Forty years ago, homelessness largely did not exist. Yet slowly and persistenly it grew and intruded itself upon ourselves. What really changed?
What has changed is that the steady expansion of credit was absorbed mostly into the housing market and this first drove prices up and then has forced interest rates downward and prices to even higher levels. It made transient housing progressively inconvenient even for those in the informal market.
We need transient housing capable of sucking in the slack as a matter of course. That same facility needs to be tied to a four hour work shift that justifies the bed, and two meals. This puts a natural bid under the labor market..
Homes for the homeless
But to identify himself as homeless – this is new.
The condition of homelessness is fluid, and so is our definition of it. The United States Department of Housing and Urban Development (HUD) placed the homeless population in January 2014 at 578,424, but advocacy groups such as the National Student Campaign Against Hunger and Homelessness say that more than 3 million Americans experience an episode of homelessness each year: a night, a week or a month in a motel, in a recreation vehicle or on a friend’s couch might not make you ‘homeless’ in the eyes of the federal government, but they certainly define your lived experience.
Homelessness has always been more a crisis of empathy and imagination than one of sheer economics. Governments spend millions each year on shelters, health care and other forms of triage for the homeless, but simply giving people homes turns out to be far cheaper, according to research from the University of Washington in 2009. Preventing a fire always requires less water than extinguishing it once it’s burning.
If progressives are surprised by Utah, they will be horrified that Housing First began under President George W Bush. Between 2002 and 2003, hundreds of service providers and local officials met in Washington, DC to learn about the policy. Housing First generally comprises two prongs: permanent supportive housing for the chronically homeless, defined as those prone to long bouts of homelessness as well as substance abuse or mental health issues; and rapid re‑housing assistance for the less acutely homeless, who are typically aided in finding a home rental and given basic living funds for a few months to help stabilise them.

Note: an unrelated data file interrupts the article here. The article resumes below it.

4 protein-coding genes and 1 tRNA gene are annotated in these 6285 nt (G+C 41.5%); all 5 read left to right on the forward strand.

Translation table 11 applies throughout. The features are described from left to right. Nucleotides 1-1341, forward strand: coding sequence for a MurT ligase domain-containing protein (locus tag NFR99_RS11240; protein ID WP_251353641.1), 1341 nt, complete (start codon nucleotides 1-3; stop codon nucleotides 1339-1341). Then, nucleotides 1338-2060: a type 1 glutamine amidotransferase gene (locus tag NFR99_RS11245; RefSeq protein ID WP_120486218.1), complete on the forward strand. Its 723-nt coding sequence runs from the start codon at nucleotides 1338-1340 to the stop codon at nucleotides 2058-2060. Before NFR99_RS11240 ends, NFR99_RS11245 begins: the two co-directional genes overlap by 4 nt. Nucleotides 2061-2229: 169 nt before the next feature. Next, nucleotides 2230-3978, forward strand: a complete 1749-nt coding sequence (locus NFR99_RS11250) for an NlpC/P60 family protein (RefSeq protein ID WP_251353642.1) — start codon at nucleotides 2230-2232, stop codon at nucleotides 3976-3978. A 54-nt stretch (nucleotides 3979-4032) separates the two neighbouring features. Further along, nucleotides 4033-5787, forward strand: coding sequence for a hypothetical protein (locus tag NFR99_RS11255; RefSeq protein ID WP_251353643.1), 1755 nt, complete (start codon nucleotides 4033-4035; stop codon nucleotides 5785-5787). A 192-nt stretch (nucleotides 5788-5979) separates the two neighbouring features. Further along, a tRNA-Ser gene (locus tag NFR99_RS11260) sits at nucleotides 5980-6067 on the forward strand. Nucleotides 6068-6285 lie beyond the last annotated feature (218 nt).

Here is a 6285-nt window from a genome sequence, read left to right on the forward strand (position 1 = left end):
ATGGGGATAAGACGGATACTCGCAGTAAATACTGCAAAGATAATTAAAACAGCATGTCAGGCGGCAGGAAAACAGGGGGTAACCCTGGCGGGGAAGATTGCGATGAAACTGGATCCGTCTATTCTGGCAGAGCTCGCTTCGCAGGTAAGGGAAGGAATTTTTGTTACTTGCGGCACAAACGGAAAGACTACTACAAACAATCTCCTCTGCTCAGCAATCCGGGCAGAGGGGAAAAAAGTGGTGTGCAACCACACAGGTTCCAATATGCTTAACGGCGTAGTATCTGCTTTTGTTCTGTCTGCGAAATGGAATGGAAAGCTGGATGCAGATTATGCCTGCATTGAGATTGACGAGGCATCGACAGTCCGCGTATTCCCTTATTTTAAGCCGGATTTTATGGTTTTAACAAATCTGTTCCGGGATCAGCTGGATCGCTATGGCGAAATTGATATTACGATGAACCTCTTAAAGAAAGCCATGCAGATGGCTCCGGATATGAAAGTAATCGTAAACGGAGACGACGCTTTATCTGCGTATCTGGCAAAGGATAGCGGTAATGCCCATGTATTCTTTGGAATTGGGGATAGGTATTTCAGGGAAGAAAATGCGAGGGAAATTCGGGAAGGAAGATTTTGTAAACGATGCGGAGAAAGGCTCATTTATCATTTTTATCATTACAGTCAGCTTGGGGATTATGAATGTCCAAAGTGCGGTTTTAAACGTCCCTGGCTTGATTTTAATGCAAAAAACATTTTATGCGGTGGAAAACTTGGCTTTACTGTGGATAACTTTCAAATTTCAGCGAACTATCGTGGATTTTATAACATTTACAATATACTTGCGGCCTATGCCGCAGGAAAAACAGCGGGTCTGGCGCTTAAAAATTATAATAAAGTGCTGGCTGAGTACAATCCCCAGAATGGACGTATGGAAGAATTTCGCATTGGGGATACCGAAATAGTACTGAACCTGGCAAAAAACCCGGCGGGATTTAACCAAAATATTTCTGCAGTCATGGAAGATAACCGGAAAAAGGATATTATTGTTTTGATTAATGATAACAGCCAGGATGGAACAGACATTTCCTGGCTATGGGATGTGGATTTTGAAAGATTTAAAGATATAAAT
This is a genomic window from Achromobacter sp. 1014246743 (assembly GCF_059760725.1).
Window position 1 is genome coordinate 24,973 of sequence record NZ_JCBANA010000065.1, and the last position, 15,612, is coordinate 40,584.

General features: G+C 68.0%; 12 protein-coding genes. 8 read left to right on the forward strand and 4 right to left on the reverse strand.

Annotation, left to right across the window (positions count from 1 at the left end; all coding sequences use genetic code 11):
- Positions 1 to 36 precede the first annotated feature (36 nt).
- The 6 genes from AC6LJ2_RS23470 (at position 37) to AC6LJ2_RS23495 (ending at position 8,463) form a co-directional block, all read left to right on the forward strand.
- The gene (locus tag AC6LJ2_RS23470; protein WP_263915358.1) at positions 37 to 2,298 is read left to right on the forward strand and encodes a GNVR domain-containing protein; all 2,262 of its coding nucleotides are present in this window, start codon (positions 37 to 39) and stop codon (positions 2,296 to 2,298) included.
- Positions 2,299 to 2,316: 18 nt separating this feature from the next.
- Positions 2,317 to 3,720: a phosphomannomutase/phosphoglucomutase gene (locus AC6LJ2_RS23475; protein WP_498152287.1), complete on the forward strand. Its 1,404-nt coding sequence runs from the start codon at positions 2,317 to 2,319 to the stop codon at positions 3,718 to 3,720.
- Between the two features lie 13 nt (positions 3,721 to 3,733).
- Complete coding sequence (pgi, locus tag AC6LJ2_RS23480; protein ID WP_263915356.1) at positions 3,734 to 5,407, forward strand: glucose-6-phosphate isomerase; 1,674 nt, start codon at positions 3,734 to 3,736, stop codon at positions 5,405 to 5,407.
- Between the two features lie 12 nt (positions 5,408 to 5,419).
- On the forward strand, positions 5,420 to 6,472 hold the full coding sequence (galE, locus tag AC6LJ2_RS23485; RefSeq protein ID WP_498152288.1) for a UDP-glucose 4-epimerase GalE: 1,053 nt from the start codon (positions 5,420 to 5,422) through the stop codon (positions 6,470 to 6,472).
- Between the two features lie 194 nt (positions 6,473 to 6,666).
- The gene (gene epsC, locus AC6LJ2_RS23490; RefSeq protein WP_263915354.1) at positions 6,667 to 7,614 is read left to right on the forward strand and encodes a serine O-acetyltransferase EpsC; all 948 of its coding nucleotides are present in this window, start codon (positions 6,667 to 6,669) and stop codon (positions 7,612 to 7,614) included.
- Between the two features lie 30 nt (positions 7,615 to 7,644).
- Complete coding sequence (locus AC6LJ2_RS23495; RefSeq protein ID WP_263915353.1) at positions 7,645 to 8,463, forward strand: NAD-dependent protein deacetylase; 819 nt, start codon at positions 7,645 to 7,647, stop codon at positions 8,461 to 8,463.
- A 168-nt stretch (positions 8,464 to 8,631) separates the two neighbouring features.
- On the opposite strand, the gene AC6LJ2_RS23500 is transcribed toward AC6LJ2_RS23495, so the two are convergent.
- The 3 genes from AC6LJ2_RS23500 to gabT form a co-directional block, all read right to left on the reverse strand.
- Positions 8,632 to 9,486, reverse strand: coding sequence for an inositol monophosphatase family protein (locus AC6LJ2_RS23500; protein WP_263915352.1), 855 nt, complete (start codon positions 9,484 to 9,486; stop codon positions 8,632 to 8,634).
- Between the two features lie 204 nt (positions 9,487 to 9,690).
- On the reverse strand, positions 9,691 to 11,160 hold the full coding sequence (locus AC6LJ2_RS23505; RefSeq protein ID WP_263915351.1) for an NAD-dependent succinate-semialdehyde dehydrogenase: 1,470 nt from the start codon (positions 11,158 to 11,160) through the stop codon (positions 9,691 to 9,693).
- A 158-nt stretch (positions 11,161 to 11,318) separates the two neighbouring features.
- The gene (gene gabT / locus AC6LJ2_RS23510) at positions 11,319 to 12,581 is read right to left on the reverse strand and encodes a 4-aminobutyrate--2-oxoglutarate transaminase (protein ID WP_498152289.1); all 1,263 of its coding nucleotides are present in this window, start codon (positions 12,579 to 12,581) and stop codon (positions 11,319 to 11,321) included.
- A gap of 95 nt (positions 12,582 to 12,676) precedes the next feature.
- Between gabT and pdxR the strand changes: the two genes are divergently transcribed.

In 2010, President Barack Obama’s administration released its ambitious plan for a reboot of the programme first started under Bush. The Obama plan was released quietly, but it came with a mandate and a timeline: to end chronic and veteran homelessness by 2015, and family and child homelessness by 2020. By then, Utah’s Housing First pilot programme had already proved successful: 17 of Salt Lake City’s most troubled and most expensive homeless people were given their own apartments.
Housing Opportunities’ apartment buildings are located away from the downtown business district and closer to residential areas. They feel more like college dorms than institutions. Communal areas, gyms, computer labs, libraries, community gardens and athletic facilities – it’s safe to brag about the amenities when all of this is cheaper than the alternative.
This kind of permanent supportive housing is developed by both public and private non‑profit entities using established funding streams already dedicated to affordable housing programmes. In Salt Lake County, the Road Home non-profit and the Housing Authority of Salt Lake City also operate similar dedicated facilities for families and individuals. Permanent supportive housing programmes also place the homeless in regular Section 8 housing, under which landlords accept housing vouchers in lieu of payment.
On my way to Utah this May, I read a letter to the editor in a local Salt Lake newspaper, decrying Housing First as wasteful, hopeless and a general insanity. Advocates in Utah tell me this isn’t a terribly common refrain. But it speaks to entrenched US attitudes that could forestall the wide‑scale adoption of the Housing First approach.
Assistance is given conditionally and you must earn it, just as you are presumed to have earned your place in hardship. Temporary transitional housing programmes, which are still the dominant form of housing available to the homeless in the US, hinge on righteously rewarding good behaviour – participation in drug treatment programmes, successful performance at a job – and punishing bad behaviour with eviction.
Honor thy god;
respect alike [the rights of] people both great and humble;
May everyone, from the old men and women to the children
Be free to go forth and lie in the road (ie by the roadside or pathway)
Without fear of harm.
Break this law, and die.
‘I’m looking to find an Orlando, a Denver, that’s serious about making this happen,’ Pendleton tells me. ‘My goal personally is to find a half a dozen states or counties or cities, and become a regular participant with them and say here’s how we did it, here are the principles, now let’s find the champions locally.’